DENVER (CBS4) - Many schools and college campuses are in Harvey's path of destruction across southeast Texas.
Drone video captured by Marco Luzuriaga in shows the University of Houston surrounded by floodwater.
Most schools impacted by the hurricane-turned tropical storm are closed through Labor Day due to damage. However, if universities need to keep their doors shut longer, Colorado colleges are opening theirs.
"I want them to know we are here for them and we're ready to take them in when they're ready to come," said Lori Kester, Associate Vice President for Enrollment Management at Metropolitan State University of Denver.
Kester told CBS4's Kelly Werthmann that MSU-Denver staff got together Wednesday morning to discuss ways the university can help students in Texas if they are displaced by Harvey's aftermath.
Though classes for the Fall semester have already begun, Kester said there are options for students.
"I'm pretty confident that we could help these students find courses very quickly," she said. "We can also admit them very quickly and help them with their financial aid."
Other Colorado schools like the University of Northern Colorado in Greeley and Colorado School of Mines in Golden told CBS4 they're considering ways to help Texas students.
A priority for all Colorado schools is supporting their current students from the Lone Star State.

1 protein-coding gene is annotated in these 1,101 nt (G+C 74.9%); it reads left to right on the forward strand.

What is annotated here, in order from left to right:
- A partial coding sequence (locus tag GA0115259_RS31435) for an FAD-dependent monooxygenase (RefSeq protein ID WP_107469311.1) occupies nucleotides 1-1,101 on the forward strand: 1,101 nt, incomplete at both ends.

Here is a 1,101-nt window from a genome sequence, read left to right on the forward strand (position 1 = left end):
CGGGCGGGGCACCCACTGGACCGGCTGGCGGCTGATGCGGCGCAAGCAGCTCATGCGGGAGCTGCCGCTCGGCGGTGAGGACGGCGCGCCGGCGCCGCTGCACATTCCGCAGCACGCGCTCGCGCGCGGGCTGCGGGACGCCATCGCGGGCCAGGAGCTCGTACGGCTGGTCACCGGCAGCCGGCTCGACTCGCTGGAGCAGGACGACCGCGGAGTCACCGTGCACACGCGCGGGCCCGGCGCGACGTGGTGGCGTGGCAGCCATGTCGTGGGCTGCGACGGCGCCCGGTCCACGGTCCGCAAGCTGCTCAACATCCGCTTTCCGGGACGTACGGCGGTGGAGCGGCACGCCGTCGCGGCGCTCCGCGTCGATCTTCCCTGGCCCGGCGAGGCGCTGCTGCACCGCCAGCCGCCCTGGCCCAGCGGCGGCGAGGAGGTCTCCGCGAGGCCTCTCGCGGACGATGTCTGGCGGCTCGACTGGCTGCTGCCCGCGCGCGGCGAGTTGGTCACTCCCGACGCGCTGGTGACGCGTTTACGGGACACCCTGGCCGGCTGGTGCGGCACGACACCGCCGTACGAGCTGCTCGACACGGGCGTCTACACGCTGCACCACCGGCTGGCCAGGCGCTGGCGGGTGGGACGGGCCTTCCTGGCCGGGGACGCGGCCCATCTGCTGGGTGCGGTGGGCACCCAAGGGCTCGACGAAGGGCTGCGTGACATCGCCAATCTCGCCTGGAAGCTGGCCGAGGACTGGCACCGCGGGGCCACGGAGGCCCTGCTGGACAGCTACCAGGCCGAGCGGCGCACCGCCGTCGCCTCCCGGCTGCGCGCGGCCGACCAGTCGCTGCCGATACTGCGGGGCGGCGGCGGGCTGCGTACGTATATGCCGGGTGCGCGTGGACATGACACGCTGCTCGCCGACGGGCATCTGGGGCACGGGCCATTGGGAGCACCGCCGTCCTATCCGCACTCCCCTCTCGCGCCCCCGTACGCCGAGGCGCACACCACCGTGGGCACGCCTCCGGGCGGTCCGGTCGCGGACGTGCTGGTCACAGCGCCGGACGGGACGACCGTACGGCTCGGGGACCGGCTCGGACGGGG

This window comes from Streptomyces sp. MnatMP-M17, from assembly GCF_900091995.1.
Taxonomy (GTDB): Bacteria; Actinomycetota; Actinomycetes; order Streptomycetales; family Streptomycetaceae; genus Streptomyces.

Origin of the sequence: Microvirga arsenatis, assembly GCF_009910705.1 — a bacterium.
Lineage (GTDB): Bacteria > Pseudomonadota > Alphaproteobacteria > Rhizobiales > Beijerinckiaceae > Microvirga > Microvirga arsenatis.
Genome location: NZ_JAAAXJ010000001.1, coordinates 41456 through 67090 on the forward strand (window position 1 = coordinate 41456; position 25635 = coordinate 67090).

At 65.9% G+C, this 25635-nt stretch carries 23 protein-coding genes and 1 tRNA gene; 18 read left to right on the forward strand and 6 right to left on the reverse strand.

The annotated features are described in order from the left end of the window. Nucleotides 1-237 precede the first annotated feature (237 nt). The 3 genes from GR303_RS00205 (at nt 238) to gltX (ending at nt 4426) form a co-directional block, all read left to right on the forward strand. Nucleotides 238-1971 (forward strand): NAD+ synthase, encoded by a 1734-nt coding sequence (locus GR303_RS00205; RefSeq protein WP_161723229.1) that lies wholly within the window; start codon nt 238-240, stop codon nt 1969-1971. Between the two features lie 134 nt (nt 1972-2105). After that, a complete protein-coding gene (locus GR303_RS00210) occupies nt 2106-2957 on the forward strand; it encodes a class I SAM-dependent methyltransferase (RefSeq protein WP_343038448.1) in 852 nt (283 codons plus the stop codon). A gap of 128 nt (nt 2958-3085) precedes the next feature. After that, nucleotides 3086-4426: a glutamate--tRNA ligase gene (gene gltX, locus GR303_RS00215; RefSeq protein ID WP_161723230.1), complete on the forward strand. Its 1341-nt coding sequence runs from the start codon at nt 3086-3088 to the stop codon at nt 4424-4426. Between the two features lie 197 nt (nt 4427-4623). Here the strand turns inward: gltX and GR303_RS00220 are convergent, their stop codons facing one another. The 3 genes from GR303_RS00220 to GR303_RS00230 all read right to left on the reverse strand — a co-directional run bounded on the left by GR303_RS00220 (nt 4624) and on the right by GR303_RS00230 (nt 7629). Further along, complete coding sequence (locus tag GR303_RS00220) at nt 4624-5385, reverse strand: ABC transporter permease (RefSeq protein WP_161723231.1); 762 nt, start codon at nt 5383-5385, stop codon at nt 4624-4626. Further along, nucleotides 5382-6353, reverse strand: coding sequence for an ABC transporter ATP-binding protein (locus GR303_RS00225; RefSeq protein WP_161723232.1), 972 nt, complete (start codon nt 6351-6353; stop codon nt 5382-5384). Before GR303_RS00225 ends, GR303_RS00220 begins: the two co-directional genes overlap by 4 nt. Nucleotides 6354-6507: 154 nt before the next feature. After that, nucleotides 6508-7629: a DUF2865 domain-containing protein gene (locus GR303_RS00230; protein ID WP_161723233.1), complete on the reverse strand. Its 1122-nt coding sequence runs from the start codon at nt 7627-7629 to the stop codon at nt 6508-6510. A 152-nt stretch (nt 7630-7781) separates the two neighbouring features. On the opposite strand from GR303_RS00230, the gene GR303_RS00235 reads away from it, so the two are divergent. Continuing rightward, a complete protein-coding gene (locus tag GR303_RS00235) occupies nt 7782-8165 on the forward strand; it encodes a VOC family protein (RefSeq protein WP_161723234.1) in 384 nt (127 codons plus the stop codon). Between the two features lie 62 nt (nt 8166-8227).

"Our hearts go out to all those affected by Harvey," Kester said. "We plan on reaching out to (our students) and letting them know that the office of finance and scholarships is available to talk to students to see if there's anything we can do to help them financially or if there's any other support systems we can provide for them right now."
In a letter to students and faculty of the School of Mines, President Paul Johnson said anyone in the Mines community in need of assistance or support in coping should reach out to staff.
The Mines Foundation is also organizing a fund to assist students impacted by Harvey, according to Johnson's letter. He also wrote:
"Challenging times bring out the best in people and remind us of the importance of lending a helping hand to others in need. We certainly have seen this in the news, and salute the amazing first responders, local officials, and communities of people who are rescuing those stranded by floods, offering shelter, providing food and clothing, and doing whatever they can to help… For all who are impacted - please know that you are in the thoughts and prayers of the Mines Community, and we hope for immediate relief from this storm and for a safe and speedy recovery from its impacts."
A UNC spokesperson told CBS4 they have not been contacted by any non-UNC students from Texas, but are offering support the 200 students they have enrolled who are from Texas.
"We've reached out to them and encouraged them to let us know if there's any assistance we can provide," Nate Haas, Director of News and Public Relations for UNC, told CBS4. "We want to be helpful in any way we can for those directly affected."
The University of Denver told CBS4 they're taking a "comprehensive approach" to support their incoming and current students who may be impacted by the devastation in Texas.
Staff has identified about 125 students who are from the areas hit by Harvey and have resources available to help them with any support needs.
Kelly Werthmann joined the CBS4 team as the morning reporter in 2012. After serving as weekend morning anchor, Kelly is now Covering Colorado First for CBS4 News at 10. Connect with Kelly on Facebook or follow her on Twitter @KellyCBS4.
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